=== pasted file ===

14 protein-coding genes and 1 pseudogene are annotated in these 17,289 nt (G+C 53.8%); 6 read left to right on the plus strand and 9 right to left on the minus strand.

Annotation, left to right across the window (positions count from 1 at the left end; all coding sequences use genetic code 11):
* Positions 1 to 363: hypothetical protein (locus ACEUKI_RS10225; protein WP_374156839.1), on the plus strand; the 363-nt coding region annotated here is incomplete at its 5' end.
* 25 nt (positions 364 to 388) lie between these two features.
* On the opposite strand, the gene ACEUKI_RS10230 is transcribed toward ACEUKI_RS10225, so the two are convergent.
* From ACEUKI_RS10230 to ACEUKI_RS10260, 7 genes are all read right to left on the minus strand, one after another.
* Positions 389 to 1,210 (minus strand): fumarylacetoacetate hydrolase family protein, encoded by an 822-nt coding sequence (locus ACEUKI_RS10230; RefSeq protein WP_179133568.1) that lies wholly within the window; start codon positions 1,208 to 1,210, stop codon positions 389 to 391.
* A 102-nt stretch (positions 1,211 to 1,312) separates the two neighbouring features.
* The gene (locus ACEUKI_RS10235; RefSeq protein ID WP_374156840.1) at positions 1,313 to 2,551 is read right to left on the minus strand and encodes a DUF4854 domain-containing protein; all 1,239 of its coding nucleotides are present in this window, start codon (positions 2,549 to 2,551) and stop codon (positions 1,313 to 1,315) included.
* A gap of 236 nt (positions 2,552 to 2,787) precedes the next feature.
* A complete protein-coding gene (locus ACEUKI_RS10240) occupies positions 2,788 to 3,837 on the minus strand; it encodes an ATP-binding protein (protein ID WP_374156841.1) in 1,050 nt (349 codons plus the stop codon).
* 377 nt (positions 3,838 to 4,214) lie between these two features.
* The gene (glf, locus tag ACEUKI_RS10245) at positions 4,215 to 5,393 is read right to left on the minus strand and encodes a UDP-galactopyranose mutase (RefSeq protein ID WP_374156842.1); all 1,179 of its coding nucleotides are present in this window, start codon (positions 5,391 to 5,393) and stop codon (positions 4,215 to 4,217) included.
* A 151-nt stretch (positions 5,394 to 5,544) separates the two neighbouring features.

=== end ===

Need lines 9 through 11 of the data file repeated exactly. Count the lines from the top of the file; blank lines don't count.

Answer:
* The gene (locus ACEUKI_RS10235; RefSeq protein ID WP_374156840.1) at positions 1,313 to 2,551 is read right to left on the minus strand and encodes a DUF4854 domain-containing protein; all 1,239 of its coding nucleotides are present in this window, start codon (positions 2,549 to 2,551) and stop codon (positions 1,313 to 1,315) included.
* A gap of 236 nt (positions 2,552 to 2,787) precedes the next feature.
* A complete protein-coding gene (locus ACEUKI_RS10240) occupies positions 2,788 to 3,837 on the minus strand; it encodes an ATP-binding protein (protein ID WP_374156841.1) in 1,050 nt (349 codons plus the stop codon).